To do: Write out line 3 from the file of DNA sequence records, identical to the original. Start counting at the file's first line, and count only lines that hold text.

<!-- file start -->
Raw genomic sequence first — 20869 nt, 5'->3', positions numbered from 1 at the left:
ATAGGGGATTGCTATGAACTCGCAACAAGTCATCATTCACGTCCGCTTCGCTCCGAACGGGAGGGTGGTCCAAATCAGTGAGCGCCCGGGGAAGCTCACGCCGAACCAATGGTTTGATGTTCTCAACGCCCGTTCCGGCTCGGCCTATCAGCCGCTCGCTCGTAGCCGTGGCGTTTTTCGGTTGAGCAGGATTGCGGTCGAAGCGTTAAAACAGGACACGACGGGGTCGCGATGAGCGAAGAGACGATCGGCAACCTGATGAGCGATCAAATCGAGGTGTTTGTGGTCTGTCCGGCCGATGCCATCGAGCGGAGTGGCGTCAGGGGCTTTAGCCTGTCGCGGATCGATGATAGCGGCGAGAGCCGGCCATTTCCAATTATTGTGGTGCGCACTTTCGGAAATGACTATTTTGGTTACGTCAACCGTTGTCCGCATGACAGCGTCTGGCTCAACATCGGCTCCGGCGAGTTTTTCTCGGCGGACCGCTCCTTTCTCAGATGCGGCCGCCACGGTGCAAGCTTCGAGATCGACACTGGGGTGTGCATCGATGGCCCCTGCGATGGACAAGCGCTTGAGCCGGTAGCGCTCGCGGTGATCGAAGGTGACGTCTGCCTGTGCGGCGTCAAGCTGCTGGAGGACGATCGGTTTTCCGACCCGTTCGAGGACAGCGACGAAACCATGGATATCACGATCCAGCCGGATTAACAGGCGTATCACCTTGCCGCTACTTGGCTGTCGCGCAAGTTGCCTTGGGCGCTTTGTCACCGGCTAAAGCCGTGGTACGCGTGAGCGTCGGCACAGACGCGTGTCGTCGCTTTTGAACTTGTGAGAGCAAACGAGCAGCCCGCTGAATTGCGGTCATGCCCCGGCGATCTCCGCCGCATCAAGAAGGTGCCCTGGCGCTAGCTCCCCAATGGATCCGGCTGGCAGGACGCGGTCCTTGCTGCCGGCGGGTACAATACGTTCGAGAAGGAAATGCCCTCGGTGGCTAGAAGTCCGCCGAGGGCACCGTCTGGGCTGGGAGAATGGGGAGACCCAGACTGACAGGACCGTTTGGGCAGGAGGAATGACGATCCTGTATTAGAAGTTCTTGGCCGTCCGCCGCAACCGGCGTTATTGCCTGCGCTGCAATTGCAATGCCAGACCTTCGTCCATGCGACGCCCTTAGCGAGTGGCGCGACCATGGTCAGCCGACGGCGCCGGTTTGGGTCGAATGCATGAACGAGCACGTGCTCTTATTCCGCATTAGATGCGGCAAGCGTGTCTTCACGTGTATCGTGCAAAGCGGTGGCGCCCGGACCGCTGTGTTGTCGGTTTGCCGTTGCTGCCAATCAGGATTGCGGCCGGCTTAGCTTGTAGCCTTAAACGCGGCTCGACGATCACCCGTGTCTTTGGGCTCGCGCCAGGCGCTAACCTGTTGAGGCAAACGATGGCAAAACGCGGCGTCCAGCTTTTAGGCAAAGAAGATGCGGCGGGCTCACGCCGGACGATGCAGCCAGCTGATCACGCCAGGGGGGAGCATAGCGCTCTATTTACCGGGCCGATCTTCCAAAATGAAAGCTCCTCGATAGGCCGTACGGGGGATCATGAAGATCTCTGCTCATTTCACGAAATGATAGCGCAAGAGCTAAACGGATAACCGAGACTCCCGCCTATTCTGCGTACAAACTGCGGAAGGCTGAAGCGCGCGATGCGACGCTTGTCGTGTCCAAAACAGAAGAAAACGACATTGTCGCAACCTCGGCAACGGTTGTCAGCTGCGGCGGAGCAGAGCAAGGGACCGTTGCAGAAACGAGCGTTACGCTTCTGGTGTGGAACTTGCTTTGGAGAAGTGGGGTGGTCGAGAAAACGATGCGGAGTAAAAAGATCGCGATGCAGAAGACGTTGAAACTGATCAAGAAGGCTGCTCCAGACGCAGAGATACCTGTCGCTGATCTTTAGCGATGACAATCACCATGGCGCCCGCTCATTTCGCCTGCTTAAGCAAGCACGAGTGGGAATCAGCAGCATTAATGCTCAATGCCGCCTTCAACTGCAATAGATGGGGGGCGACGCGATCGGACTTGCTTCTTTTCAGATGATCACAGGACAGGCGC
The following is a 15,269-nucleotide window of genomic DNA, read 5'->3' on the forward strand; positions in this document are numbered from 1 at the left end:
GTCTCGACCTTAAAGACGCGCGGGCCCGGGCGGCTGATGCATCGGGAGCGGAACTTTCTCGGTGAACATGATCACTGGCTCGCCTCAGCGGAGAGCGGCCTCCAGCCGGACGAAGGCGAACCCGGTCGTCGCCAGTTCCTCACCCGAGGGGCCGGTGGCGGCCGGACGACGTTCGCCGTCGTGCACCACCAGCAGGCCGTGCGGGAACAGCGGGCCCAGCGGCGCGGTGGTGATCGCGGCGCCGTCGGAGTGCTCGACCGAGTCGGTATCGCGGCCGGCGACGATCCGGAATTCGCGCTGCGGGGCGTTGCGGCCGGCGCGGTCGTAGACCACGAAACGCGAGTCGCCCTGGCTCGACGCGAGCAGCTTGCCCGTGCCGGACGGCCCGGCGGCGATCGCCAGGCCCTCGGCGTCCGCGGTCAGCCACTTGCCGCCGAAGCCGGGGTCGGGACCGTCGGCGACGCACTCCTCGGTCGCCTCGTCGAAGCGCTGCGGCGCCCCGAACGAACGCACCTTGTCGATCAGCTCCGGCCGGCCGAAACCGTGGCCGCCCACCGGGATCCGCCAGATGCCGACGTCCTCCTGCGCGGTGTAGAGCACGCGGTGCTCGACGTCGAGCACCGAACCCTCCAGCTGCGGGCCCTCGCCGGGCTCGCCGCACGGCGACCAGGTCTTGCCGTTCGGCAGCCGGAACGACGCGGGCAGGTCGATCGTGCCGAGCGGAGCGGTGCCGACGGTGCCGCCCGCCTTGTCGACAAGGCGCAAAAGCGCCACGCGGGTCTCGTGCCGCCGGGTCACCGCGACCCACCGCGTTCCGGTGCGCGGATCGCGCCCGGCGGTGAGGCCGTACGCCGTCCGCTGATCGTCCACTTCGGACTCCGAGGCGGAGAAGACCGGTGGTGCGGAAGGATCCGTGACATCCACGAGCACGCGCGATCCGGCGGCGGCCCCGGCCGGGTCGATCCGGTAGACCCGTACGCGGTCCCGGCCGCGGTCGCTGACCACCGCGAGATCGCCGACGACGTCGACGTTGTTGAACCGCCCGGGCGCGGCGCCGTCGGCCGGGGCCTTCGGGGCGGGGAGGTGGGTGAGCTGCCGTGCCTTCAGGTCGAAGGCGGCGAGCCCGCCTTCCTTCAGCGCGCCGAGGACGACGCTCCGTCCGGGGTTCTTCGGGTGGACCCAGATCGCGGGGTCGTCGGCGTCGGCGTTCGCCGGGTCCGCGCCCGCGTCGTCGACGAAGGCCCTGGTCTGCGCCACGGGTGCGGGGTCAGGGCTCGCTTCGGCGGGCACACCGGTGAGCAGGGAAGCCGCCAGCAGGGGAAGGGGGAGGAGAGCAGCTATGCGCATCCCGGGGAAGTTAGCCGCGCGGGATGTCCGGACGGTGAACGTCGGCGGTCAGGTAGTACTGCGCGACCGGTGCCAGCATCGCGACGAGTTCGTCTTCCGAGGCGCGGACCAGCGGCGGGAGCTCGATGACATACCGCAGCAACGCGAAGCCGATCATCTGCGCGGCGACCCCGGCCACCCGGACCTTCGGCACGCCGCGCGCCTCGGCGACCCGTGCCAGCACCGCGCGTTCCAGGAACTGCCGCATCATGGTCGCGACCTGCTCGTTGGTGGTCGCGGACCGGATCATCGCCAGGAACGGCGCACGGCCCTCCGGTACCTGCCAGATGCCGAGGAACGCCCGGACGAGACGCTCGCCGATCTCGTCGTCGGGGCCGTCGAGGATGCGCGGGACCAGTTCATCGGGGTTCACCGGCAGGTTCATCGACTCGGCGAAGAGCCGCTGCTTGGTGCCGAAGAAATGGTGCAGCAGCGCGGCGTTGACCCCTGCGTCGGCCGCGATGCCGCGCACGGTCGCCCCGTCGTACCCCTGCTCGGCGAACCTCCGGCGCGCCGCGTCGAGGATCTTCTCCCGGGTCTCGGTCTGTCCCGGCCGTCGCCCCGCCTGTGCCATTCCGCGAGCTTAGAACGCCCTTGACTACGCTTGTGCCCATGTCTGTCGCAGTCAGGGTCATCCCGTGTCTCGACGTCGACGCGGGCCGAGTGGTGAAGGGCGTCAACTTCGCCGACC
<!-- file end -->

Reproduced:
The following is a 15,269-nucleotide window of genomic DNA, read 5'->3' on the forward strand; positions in this document are numbered from 1 at the left end: